It appears that President Donald Trump so far has a significant fundraising advantage as compared to the crowded field of Democrats competing with one another to determine who will take on the president in 2020, CNN reports. Trump’s campaign reports $30 million raised in the first quarter of 2019, which is a sum that rivals the performance so far of the entire Democratic field combined.
As the president’s financial advantage widens, he now has a total of $40.8 million on hand according to Tim Murtaugh, the campaign’s director of communications. Meanwhile, the Democrats are preparing for a competitive primary race which Trump will likely avoid on the Republican side. As of now, there are 18 Democrats vying for their party’s nomination.
As far as Democrats are concerned, Vermont Senator Bernie Sanders leads Democratic fundraising with $18.2 million raised, with California Senator Kamala Harris coming in second at $12 million. This is Sanders’ second run at the presidency, having previously come up short in the Democratic Primary against Hillary Clinton. In all, he reported about $28 million in the bank, leading among the Democrats.
“[Trump’s] strategy is to raise as much money as possible and to control the national conversation,” said Nathan Gonzales, editor of the nonpartisan political analysis site, Inside Elections. “I don’t think this presidential race is going to be decided by money…The president’s going to have plenty of money, and the Democratic nominee will have plenty of money.”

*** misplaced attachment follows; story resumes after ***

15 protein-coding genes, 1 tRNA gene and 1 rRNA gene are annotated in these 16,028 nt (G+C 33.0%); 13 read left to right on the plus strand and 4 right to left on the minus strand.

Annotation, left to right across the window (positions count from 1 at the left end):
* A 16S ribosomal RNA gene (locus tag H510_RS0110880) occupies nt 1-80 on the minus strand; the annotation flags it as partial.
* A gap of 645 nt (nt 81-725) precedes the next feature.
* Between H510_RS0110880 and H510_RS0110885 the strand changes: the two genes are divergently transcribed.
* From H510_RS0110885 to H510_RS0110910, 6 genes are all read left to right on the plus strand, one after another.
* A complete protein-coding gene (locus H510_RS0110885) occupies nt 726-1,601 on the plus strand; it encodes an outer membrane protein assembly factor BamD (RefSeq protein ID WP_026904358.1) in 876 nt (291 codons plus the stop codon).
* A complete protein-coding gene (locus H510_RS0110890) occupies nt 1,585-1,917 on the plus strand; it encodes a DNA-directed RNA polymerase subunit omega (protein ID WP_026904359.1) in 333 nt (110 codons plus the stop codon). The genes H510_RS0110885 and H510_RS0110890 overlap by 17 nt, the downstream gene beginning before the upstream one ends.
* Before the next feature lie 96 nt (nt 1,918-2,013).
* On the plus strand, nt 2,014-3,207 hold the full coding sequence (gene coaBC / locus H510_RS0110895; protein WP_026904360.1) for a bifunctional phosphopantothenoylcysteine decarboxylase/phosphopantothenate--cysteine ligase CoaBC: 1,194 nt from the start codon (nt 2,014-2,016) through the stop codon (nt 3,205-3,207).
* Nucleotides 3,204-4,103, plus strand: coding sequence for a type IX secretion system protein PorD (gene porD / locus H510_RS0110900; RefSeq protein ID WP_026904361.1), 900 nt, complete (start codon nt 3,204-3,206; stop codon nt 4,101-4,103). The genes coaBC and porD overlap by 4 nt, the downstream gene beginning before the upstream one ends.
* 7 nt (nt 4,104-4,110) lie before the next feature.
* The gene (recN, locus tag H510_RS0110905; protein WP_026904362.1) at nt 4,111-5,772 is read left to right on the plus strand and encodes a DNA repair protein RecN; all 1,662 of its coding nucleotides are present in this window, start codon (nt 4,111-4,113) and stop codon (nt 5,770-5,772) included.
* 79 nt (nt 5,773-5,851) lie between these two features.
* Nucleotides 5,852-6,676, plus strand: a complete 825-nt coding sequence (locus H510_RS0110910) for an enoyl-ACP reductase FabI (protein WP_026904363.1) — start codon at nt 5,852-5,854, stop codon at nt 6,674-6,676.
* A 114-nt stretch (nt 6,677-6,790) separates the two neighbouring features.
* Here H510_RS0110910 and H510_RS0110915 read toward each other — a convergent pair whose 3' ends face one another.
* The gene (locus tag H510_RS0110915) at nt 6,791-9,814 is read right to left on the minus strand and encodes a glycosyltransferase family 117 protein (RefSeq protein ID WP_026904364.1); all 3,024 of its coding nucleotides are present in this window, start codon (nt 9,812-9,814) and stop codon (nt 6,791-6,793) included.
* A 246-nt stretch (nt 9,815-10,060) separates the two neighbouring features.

President Trump's re-election campaign has raised more than $30 million in the first fundraising quarter of 2019. Almost 99% of donations were $200 or less, the campaign says. https://t.co/CfyEiuMavF pic.twitter.com/YSdE2majqN— CNN Breaking News (@cnnbrk) April 14, 2019
On the Democratic side, the story remains one of eventual consolidation. Fundraising totals have been predictably depressed by the simple nature of the crowded field. Many candidates are currently competing for their respective share of Democratic dollars. Presumably once the field narrows, or indeed a nominee is selected, whoever wins out for the party’s nomination will enjoy an influx of new dollars previously absorbed by his or her primary competition.
In fact, the 10 Democrats who have announced first-quarter fundraising numbers thus far have actually collected a combined $79.6 million, a figure that collectively already surpasses the $65.6 million the entire Democratic presidential field raised during the beginning of the 2016 cycle.
Trump, for his part, has managed to maintain his fundraising edge though, among other tactics, sheer persistence. He has essentially never stopped campaigning and raising money, even going as far as to file paperwork for his re-election bid on the very day he took the oath of office to begin his first term in the White House.
Much of that fundraising has been grassroots. The campaign says almost 99 percent of donations so far were $200 or less, with an average contribution of $34.26.